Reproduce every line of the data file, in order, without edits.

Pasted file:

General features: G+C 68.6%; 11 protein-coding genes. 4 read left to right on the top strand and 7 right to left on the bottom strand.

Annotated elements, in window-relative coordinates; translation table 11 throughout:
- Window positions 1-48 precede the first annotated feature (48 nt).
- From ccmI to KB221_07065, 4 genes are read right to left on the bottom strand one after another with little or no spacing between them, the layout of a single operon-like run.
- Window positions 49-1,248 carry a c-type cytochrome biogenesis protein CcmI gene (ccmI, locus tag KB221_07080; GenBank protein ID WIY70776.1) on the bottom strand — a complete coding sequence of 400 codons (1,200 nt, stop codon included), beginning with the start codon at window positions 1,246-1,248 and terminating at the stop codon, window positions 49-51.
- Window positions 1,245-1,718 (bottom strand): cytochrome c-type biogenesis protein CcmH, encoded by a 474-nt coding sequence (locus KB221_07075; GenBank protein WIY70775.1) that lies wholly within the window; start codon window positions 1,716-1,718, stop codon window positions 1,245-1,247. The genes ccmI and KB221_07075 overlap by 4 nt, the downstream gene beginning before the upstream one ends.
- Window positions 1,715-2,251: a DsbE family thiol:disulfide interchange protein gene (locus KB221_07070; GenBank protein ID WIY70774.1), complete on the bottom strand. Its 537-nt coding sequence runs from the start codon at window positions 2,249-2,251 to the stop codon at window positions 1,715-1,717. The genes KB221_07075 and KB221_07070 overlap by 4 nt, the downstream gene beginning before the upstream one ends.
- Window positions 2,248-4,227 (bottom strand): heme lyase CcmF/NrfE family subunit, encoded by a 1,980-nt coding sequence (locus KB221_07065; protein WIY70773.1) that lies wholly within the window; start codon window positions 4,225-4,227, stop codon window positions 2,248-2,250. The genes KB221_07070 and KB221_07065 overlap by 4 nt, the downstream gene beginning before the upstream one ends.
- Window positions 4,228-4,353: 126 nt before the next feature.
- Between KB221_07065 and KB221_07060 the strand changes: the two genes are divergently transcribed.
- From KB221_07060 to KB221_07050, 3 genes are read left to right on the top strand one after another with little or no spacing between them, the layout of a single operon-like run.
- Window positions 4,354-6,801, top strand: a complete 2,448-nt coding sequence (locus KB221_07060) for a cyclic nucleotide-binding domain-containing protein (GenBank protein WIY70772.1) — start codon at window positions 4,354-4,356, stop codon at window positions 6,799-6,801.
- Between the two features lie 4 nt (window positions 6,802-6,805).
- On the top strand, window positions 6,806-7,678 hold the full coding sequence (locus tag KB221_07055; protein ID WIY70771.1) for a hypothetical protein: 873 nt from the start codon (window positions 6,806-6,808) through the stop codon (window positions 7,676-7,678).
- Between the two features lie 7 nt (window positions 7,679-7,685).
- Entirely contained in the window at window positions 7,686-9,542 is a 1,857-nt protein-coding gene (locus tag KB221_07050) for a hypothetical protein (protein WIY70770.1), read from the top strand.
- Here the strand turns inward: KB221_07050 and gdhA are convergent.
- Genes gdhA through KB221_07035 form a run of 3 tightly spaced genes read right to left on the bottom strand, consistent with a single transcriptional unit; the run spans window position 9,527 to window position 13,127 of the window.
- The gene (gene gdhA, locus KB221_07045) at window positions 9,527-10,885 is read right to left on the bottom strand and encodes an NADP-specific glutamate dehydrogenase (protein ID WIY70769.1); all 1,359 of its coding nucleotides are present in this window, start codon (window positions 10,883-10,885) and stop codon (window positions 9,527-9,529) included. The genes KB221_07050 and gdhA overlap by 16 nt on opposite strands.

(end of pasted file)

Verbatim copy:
General features: G+C 68.6%; 11 protein-coding genes. 4 read left to right on the top strand and 7 right to left on the bottom strand.

Annotated elements, in window-relative coordinates; translation table 11 throughout:
- Window positions 1-48 precede the first annotated feature (48 nt).
- From ccmI to KB221_07065, 4 genes are read right to left on the bottom strand one after another with little or no spacing between them, the layout of a single operon-like run.
- Window positions 49-1,248 carry a c-type cytochrome biogenesis protein CcmI gene (ccmI, locus tag KB221_07080; GenBank protein ID WIY70776.1) on the bottom strand — a complete coding sequence of 400 codons (1,200 nt, stop codon included), beginning with the start codon at window positions 1,246-1,248 and terminating at the stop codon, window positions 49-51.
- Window positions 1,245-1,718 (bottom strand): cytochrome c-type biogenesis protein CcmH, encoded by a 474-nt coding sequence (locus KB221_07075; GenBank protein WIY70775.1) that lies wholly within the window; start codon window positions 1,716-1,718, stop codon window positions 1,245-1,247. The genes ccmI and KB221_07075 overlap by 4 nt, the downstream gene beginning before the upstream one ends.
- Window positions 1,715-2,251: a DsbE family thiol:disulfide interchange protein gene (locus KB221_07070; GenBank protein ID WIY70774.1), complete on the bottom strand. Its 537-nt coding sequence runs from the start codon at window positions 2,249-2,251 to the stop codon at window positions 1,715-1,717. The genes KB221_07075 and KB221_07070 overlap by 4 nt, the downstream gene beginning before the upstream one ends.
- Window positions 2,248-4,227 (bottom strand): heme lyase CcmF/NrfE family subunit, encoded by a 1,980-nt coding sequence (locus KB221_07065; protein WIY70773.1) that lies wholly within the window; start codon window positions 4,225-4,227, stop codon window positions 2,248-2,250. The genes KB221_07070 and KB221_07065 overlap by 4 nt, the downstream gene beginning before the upstream one ends.
- Window positions 4,228-4,353: 126 nt before the next feature.
- Between KB221_07065 and KB221_07060 the strand changes: the two genes are divergently transcribed.
- From KB221_07060 to KB221_07050, 3 genes are read left to right on the top strand one after another with little or no spacing between them, the layout of a single operon-like run.
- Window positions 4,354-6,801, top strand: a complete 2,448-nt coding sequence (locus KB221_07060) for a cyclic nucleotide-binding domain-containing protein (GenBank protein WIY70772.1) — start codon at window positions 4,354-4,356, stop codon at window positions 6,799-6,801.
- Between the two features lie 4 nt (window positions 6,802-6,805).
- On the top strand, window positions 6,806-7,678 hold the full coding sequence (locus tag KB221_07055; protein ID WIY70771.1) for a hypothetical protein: 873 nt from the start codon (window positions 6,806-6,808) through the stop codon (window positions 7,676-7,678).
- Between the two features lie 7 nt (window positions 7,679-7,685).
- Entirely contained in the window at window positions 7,686-9,542 is a 1,857-nt protein-coding gene (locus tag KB221_07050) for a hypothetical protein (protein WIY70770.1), read from the top strand.
- Here the strand turns inward: KB221_07050 and gdhA are convergent.
- Genes gdhA through KB221_07035 form a run of 3 tightly spaced genes read right to left on the bottom strand, consistent with a single transcriptional unit; the run spans window position 9,527 to window position 13,127 of the window.
- The gene (gene gdhA, locus KB221_07045) at window positions 9,527-10,885 is read right to left on the bottom strand and encodes an NADP-specific glutamate dehydrogenase (protein ID WIY70769.1); all 1,359 of its coding nucleotides are present in this window, start codon (window positions 10,883-10,885) and stop codon (window positions 9,527-9,529) included. The genes KB221_07050 and gdhA overlap by 16 nt on opposite strands.